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Binomial Name: Cucumis Melo

Varieties: Banana Melon, Crenshaw, Hales Best, Honey Rock, Orange Flesh, Osage Muskmelon, Plum Granny, Rocky Ford, Tam Dew

Start: Seed or seedling

Germination: 3 - 5 days, 15°C to 35°C

Seed Life (viability): 4 years

Soil: High fertility

Sunlight: Full sun

Sow Seeds: 30cm apart

Transplant/Thin to: 120 - 180cm apart

Ave. Days to Harvest: 65 - 86

Good Companions: Petunia, radish, corn, yarrow

Bad Companions: -

Sowing & Planting: Prefers warm, well-drained soil, high in organic matter with a pH 6.5 to 7.5. Consistent and plentiful moisture is needed until fruit is about the size of a tennis ball. Soil temperatures below 10°C inhibit growth.

If you have a long, hot growing season then direct-seed into the garden. To ensure ripening in areas with shorter growing seasons and cooler weather, choose fast-maturing varieties, start plants inside, use black plastic mulch to warm the soil and use fabric row covers to protect plants.

Direct-seed 1 to 2 weeks after average last frost when soil is 20°C or warmer. Plant 1cm deep, 6 seeds per hill, hills 120 - 180cm apart; or 30cm apart in rows 150cm apart. Can plant at closer spacings if trellised. Thin to 2 to 3 plants per hill.

For transplanting, sow seeds indoors 5mm deep in pots (5cm square or bigger), 2 to 4 weeks before setting out. Plants should have one or two true leaves when transplanted. Transplant at same spacings as direct-seeded crops. Transplants are delicate and roots are sensitive to disturbance. If you need to thin, use scissors so as not to disturb the roots of remaining plants. Keep the soil intact around the plant when transplanting.

Growing: Mulch plants after soil has warmed to help maintain consistent moisture and suppress weeds. If using fabric row covers, remove them at flowering to allow pollination by bees. Good pollination is critical to fruit set.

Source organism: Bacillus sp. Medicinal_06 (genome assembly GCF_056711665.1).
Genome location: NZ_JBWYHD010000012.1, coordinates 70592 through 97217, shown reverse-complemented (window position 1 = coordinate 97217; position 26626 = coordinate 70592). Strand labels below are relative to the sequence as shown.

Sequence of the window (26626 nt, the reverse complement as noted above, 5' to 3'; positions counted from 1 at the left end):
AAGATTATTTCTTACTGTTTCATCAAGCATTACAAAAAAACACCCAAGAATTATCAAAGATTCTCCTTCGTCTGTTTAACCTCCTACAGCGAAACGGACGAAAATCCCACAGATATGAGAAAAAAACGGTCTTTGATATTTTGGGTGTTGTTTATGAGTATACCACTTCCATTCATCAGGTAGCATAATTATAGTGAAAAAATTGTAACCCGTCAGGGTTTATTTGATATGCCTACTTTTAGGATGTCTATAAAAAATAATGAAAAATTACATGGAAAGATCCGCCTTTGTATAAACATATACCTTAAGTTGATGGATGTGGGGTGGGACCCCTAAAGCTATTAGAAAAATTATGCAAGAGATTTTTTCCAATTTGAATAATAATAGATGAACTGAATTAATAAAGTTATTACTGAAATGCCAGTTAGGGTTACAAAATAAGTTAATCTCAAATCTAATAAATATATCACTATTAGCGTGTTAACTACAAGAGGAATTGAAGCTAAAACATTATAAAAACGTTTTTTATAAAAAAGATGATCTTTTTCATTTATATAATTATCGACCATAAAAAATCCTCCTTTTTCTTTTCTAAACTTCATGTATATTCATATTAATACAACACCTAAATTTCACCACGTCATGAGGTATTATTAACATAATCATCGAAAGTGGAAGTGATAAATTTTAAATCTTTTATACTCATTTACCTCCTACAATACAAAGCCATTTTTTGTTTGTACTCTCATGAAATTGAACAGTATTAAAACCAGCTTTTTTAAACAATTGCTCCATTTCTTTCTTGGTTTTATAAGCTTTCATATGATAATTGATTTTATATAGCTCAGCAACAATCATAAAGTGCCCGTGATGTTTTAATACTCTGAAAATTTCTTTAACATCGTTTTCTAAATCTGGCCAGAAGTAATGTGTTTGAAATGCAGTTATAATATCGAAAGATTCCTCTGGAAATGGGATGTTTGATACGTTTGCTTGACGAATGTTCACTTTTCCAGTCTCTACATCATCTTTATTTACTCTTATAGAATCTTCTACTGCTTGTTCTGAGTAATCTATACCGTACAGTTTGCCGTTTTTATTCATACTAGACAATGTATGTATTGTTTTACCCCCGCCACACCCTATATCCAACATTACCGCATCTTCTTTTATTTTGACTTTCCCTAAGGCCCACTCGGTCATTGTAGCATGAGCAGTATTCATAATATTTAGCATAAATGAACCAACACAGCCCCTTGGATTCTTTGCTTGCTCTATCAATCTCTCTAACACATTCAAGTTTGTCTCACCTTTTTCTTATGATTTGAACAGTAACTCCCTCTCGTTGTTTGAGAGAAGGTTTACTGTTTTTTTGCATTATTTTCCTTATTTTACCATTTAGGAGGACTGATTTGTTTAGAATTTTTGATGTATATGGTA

Plants require consistent moisture until pollination. Once fruits are about the size of a tennis ball, only water if the soil is dry and leaves show signs of wilting. To prevent insect damage to developing fruits, place melons on pots or pieces of wood up off the soil.

If growing melons on a trellis, support fruit with slings made from netting, fabric, or pantyhose. Trellising improves air circulation around plants and can help reduce foliar disease problems. Choose small-fruited varieties and reduce plant spacing.

To reduce insect and disease problems, avoid planting cucumber family crops (melons, squash, pumpkins) in the same spot two years in a row.

Harvesting: Harvest muskmelon or cantaloupe when the stem pulls easily and cleanly from the fruit. If the stem has to be removed forcibly from the melon it is not fully mature. In addition, mature muskmelons have a distinct, musky aroma and the end opposite the stem should be slightly soft. Honeydew will not slip from the stem when ripe. Harvest honeydew melons when the end opposite the stem softens and the skin takes on a creamy yellow color.


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